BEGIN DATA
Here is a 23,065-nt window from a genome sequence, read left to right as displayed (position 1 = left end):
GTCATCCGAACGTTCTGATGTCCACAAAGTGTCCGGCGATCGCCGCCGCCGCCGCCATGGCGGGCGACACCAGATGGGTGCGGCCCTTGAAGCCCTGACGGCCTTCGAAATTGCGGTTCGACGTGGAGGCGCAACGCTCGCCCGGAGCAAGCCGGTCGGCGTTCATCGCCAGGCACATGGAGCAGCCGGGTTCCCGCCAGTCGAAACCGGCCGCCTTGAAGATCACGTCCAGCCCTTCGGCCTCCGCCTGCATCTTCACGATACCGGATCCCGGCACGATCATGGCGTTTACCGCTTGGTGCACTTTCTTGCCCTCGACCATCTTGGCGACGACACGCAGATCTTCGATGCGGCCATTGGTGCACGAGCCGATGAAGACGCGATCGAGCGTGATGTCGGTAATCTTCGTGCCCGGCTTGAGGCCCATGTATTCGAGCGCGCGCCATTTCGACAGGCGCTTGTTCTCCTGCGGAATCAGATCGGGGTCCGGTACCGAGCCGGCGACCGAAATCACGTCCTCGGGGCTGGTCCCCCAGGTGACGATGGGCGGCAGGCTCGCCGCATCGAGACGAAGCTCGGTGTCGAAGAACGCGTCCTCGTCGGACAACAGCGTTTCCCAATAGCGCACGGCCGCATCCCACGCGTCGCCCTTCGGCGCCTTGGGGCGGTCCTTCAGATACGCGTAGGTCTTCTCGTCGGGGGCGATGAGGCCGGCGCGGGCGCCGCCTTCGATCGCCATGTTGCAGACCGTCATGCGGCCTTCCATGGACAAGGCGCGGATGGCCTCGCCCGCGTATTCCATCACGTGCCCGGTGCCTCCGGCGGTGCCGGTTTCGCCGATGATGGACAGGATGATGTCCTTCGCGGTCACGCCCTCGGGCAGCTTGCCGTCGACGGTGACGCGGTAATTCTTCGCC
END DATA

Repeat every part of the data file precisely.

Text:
Here is a 23,065-nt window from a genome sequence, read left to right as displayed (position 1 = left end):
GTCATCCGAACGTTCTGATGTCCACAAAGTGTCCGGCGATCGCCGCCGCCGCCGCCATGGCGGGCGACACCAGATGGGTGCGGCCCTTGAAGCCCTGACGGCCTTCGAAATTGCGGTTCGACGTGGAGGCGCAACGCTCGCCCGGAGCAAGCCGGTCGGCGTTCATCGCCAGGCACATGGAGCAGCCGGGTTCCCGCCAGTCGAAACCGGCCGCCTTGAAGATCACGTCCAGCCCTTCGGCCTCCGCCTGCATCTTCACGATACCGGATCCCGGCACGATCATGGCGTTTACCGCTTGGTGCACTTTCTTGCCCTCGACCATCTTGGCGACGACACGCAGATCTTCGATGCGGCCATTGGTGCACGAGCCGATGAAGACGCGATCGAGCGTGATGTCGGTAATCTTCGTGCCCGGCTTGAGGCCCATGTATTCGAGCGCGCGCCATTTCGACAGGCGCTTGTTCTCCTGCGGAATCAGATCGGGGTCCGGTACCGAGCCGGCGACCGAAATCACGTCCTCGGGGCTGGTCCCCCAGGTGACGATGGGCGGCAGGCTCGCCGCATCGAGACGAAGCTCGGTGTCGAAGAACGCGTCCTCGTCGGACAACAGCGTTTCCCAATAGCGCACGGCCGCATCCCACGCGTCGCCCTTCGGCGCCTTGGGGCGGTCCTTCAGATACGCGTAGGTCTTCTCGTCGGGGGCGATGAGGCCGGCGCGGGCGCCGCCTTCGATCGCCATGTTGCAGACCGTCATGCGGCCTTCCATGGACAAGGCGCGGATGGCCTCGCCCGCGTATTCCATCACGTGCCCGGTGCCTCCGGCGGTGCCGGTTTCGCCGATGATGGACAGGATGATGTCCTTCGCGGTCACGCCCTCGGGCAGCTTGCCGTCGACGGTGACGCGGTAATTCTTCGCC